Saint Eustace, Archbishop of Antioch was born in Side, Pamphylia. He was Bishop of Beroea (modern Aleppo), and enjoyed the love and esteem of the people, and at the request of his flock he was elevated by the Fathers of the First Ecumenical Council (325) to the See of Antioch.
Eustace was a learned theologian, and was also distinguished by his broad knowledge in secular sciences. When the heresy of Arius began to spread in the East (Arianism denied the consubstantiality of the Son of God with the Father), Eustace struggled zealously for the purity of the Orthodox Faith through his words and his writings.
The First Ecumenical Council was convened in the year 325 by the holy God-crowned Emperor Constantine the Great (306-337). The first to preside over this Council was Eustace. The Council condemned the heretical teachings of Arius and incorporated the Orthodox confession into the Symbol of Faith (the Nicene Creed).
But the mad Arius, as Eustace called him, refused to renounce his errors. He and those who shared his opinion were excommunicated from the Church by the Council. Among the bishops who signed the Nicene Symbol of Faith were some who sympathized with the heresy of Arius, but signed the Acts of the Council through fear of excommunication.
After the Council, his enemies plotted against Eustace. With great cunning they gained his consent to convene a local Council at Antioch. Having bribed a certain profligate woman, they persuaded her to appear at the Council with an infant at her breast, and falsely declare that Eustace was the father of the infant.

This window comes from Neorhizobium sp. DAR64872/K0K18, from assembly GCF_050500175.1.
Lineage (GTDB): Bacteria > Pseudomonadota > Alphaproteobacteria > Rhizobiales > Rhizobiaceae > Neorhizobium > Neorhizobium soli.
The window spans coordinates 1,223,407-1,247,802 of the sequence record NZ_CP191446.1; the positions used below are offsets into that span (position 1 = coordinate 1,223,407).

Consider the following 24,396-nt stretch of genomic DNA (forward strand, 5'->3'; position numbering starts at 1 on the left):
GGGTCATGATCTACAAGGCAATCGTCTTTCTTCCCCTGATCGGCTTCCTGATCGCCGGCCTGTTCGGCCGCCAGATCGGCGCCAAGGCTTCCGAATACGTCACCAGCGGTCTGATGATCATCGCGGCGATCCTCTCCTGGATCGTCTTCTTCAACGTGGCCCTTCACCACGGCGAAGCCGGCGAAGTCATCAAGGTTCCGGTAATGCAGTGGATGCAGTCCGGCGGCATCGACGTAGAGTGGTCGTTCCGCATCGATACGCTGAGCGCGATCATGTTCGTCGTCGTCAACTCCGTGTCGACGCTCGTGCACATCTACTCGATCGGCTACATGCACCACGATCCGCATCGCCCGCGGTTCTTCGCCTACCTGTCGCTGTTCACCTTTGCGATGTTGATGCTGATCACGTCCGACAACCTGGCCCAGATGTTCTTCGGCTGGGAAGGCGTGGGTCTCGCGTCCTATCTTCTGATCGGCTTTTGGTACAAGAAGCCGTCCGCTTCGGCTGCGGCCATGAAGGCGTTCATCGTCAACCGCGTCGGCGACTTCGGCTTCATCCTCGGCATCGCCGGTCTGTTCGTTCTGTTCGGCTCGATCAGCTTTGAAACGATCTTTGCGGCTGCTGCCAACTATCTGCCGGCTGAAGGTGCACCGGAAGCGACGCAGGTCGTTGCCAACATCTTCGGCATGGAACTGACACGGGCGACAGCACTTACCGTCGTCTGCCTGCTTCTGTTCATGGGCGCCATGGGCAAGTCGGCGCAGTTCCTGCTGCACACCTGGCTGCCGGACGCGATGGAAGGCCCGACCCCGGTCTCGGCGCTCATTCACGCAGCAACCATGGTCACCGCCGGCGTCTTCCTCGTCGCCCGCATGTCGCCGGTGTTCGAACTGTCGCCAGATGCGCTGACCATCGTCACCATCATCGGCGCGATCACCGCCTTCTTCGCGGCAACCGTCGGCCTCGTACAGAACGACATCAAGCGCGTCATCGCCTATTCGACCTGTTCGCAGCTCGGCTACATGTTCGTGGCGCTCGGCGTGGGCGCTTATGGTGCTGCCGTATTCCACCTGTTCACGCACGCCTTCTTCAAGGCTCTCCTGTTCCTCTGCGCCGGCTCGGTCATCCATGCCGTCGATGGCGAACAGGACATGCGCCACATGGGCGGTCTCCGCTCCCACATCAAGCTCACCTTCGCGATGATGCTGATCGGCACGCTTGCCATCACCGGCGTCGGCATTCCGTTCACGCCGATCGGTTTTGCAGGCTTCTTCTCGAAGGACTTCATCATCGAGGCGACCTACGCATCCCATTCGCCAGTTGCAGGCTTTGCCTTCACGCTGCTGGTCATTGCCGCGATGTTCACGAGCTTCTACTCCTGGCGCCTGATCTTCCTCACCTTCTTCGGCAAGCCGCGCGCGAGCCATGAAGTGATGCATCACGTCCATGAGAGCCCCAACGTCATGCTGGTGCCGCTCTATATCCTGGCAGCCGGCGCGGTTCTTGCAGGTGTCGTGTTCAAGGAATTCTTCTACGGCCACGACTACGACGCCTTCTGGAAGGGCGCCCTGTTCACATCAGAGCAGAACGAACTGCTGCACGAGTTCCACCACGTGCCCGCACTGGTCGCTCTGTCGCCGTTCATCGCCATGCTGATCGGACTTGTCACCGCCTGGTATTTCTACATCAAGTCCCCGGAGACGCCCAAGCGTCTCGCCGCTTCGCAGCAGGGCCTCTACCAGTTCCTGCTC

The Arians declared Eustace deposed, violating the Apostolic Rule that accusations against the clergy must be substantiated by two witnesses. Without a trial he was sent off into exile in Thrace. But the lie was soon unmasked: the woman repented after falling grievously ill. She summoned the clergy, and in the presence of many people, she confessed her sin.
Saint Constantine the Great died around this time, and his son Constantius (337-361), who shared the heretical views of Arius and favored the Arian bishops, succeeded his father on the throne. Even in exile, Eustace struggled for Orthodoxy with the same zeal. He died in exile, in the city of Philippi or Trajanopolis, in the year 337.
Convened in the year 381 at Constaninople, the Second Ecumenical Council confirmed the Orthodox Symbol of Faith, which Saint Eustace had so vigorously defended. The Arian heresy was once again anthematized.
In the year 482 the relics of Saint Eustace were reverently transferred from Philippi to Antioch, to the great joy of the people of Antioch, who had not ceased to honor and love their patriarch.
Saint Eustace was esteemed by the great hierarchs of the fourth century: Basil the Great, John Chrysostom, Athanasius of Alexandria, Epiphanius of Cyprus, Anastasius of Sinai, and Jerome of Stridonia. The renowned church historian Bishop Theodoret of Cyrrhus calls Saint Eustace a pillar of the Church and a man of piety, of equal stature with Saint Athanasius of Alexandria and the other bishops at the forefront of the struggle for Orthodoxy.
O God of our Fathers, always act with kindness towards us;
take not Your mercy from us, but guide our lives in peace
through the prayers of Saints Timothy and Eustace.